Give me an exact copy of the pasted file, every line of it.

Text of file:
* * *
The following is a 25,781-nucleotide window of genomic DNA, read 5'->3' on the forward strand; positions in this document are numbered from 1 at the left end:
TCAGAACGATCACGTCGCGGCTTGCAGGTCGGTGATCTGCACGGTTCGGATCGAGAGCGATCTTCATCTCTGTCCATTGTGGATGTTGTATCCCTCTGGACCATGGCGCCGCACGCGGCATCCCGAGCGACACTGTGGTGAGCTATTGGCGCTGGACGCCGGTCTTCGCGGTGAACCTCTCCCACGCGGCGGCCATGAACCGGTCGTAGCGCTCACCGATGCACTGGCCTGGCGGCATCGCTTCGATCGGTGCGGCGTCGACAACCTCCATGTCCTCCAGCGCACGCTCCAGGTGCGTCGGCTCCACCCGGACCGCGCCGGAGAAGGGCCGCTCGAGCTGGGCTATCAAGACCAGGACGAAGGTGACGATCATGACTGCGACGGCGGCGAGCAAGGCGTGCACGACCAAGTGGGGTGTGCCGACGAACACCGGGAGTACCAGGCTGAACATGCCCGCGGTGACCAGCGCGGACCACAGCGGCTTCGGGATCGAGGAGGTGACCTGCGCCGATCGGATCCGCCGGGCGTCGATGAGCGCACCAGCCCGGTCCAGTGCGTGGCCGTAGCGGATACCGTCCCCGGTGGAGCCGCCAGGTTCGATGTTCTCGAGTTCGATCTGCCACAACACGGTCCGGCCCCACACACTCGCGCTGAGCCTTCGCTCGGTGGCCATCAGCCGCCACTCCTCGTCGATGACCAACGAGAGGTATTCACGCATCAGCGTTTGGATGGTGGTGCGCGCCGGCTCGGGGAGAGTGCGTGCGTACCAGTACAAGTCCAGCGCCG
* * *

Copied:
The following is a 25,781-nucleotide window of genomic DNA, read 5'->3' on the forward strand; positions in this document are numbered from 1 at the left end:
TCAGAACGATCACGTCGCGGCTTGCAGGTCGGTGATCTGCACGGTTCGGATCGAGAGCGATCTTCATCTCTGTCCATTGTGGATGTTGTATCCCTCTGGACCATGGCGCCGCACGCGGCATCCCGAGCGACACTGTGGTGAGCTATTGGCGCTGGACGCCGGTCTTCGCGGTGAACCTCTCCCACGCGGCGGCCATGAACCGGTCGTAGCGCTCACCGATGCACTGGCCTGGCGGCATCGCTTCGATCGGTGCGGCGTCGACAACCTCCATGTCCTCCAGCGCACGCTCCAGGTGCGTCGGCTCCACCCGGACCGCGCCGGAGAAGGGCCGCTCGAGCTGGGCTATCAAGACCAGGACGAAGGTGACGATCATGACTGCGACGGCGGCGAGCAAGGCGTGCACGACCAAGTGGGGTGTGCCGACGAACACCGGGAGTACCAGGCTGAACATGCCCGCGGTGACCAGCGCGGACCACAGCGGCTTCGGGATCGAGGAGGTGACCTGCGCCGATCGGATCCGCCGGGCGTCGATGAGCGCACCAGCCCGGTCCAGTGCGTGGCCGTAGCGGATACCGTCCCCGGTGGAGCCGCCAGGTTCGATGTTCTCGAGTTCGATCTGCCACAACACGGTCCGGCCCCACACACTCGCGCTGAGCCTTCGCTCGGTGGCCATCAGCCGCCACTCCTCGTCGATGACCAACGAGAGGTATTCACGCATCAGCGTTTGGATGGTGGTGCGCGCCGGCTCGGGGAGAGTGCGTGCGTACCAGTACAAGTCCAGCGCCG